Examining an Applied Model to Build Social Identification and Autonomy Within a Homeless Service
Walter, Z. C. (University of Queensland), Parsell, C. (University of Queensland)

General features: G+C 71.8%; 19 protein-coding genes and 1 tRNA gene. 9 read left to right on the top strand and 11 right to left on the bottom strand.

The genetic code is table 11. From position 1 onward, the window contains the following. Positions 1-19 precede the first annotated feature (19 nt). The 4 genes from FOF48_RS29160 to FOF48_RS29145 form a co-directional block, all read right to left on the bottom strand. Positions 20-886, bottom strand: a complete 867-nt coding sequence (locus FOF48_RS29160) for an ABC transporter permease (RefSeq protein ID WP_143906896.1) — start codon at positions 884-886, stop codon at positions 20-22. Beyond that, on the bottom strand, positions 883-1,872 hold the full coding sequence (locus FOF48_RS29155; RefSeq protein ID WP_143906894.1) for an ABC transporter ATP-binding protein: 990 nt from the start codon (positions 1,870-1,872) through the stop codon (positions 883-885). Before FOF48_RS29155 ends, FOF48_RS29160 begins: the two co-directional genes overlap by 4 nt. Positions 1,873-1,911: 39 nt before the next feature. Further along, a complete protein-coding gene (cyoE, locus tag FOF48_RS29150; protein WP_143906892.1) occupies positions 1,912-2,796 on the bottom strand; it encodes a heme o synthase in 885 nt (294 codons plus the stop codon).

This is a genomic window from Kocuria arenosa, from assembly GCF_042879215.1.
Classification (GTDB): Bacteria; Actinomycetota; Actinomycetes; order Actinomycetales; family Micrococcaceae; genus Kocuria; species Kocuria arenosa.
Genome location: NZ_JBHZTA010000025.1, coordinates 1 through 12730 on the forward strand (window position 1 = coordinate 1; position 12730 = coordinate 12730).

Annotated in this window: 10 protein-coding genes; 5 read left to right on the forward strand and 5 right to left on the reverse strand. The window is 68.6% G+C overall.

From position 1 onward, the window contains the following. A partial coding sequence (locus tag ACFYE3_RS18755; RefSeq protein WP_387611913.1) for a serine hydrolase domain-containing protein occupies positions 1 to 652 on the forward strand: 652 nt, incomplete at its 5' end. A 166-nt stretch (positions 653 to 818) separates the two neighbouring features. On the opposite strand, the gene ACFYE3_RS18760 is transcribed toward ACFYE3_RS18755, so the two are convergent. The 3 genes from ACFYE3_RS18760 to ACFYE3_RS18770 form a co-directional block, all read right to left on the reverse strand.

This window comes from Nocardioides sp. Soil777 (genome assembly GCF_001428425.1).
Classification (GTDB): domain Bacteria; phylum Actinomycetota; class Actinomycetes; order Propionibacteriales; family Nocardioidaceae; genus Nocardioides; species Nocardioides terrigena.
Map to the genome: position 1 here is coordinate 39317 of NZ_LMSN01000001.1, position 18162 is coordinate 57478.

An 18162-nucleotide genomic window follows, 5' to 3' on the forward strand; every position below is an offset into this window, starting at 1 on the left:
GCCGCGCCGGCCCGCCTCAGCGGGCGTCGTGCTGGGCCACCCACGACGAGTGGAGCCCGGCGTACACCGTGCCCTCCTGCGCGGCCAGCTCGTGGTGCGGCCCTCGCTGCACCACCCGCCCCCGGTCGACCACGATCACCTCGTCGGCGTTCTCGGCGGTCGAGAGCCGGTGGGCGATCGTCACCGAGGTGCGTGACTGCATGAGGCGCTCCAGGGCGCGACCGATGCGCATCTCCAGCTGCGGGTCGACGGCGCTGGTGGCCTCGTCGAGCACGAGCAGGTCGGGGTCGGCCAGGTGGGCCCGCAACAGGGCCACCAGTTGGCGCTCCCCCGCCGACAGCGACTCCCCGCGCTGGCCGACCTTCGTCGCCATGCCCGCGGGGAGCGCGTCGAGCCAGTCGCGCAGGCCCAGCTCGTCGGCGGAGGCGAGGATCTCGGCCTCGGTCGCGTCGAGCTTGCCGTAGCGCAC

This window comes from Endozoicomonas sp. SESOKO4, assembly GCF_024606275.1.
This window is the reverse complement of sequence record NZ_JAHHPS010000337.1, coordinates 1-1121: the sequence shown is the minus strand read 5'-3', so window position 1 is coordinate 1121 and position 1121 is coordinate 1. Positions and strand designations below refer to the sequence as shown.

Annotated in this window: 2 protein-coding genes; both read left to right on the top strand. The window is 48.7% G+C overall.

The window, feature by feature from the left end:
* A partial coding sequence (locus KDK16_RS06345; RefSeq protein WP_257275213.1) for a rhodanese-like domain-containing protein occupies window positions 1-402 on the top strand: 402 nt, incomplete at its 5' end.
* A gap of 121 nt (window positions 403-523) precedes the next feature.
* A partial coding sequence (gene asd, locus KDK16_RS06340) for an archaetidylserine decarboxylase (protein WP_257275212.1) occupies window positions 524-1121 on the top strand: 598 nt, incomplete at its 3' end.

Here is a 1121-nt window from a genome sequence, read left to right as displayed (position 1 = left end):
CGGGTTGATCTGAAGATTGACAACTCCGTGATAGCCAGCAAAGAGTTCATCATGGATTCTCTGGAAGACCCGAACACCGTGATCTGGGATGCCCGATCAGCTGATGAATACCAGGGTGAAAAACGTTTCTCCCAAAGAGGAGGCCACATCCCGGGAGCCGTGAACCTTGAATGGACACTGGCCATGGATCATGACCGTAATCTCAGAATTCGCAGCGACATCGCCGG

Homeless accommodation services provide essential and primary frontline responses to homelessness. Previous research has found that identification with services providing support to people experiencing homelessness can have beneficial social and well-being consequences. However, people who are homeless face substantial physical and psychological barriers that may inhibit their identification and engagement with support services. Further, the experience of using homeless accommodation service itself can be disempowering. To address this, a temporary homeless accommodation service implemented a new service delivery model that was designed to change disempowering service practices, and treat people using the service in a way that builds autonomy and well-being. The current research aimed to evaluate this model. We collected longitudinal data from 150 residents of the accommodation within 2 days of entering the service (Time 1), two-weeks after leaving the service (Time 2), and three months after Time 1 (Time 3). The analyses examined the associations between social identification with the service, change in perceptions of autonomy, and self-reported health, well-being, and housing outcomes. We discuss the results’ implications for social policy, and for the applications of the social identity approach to health within vulnerable populations.
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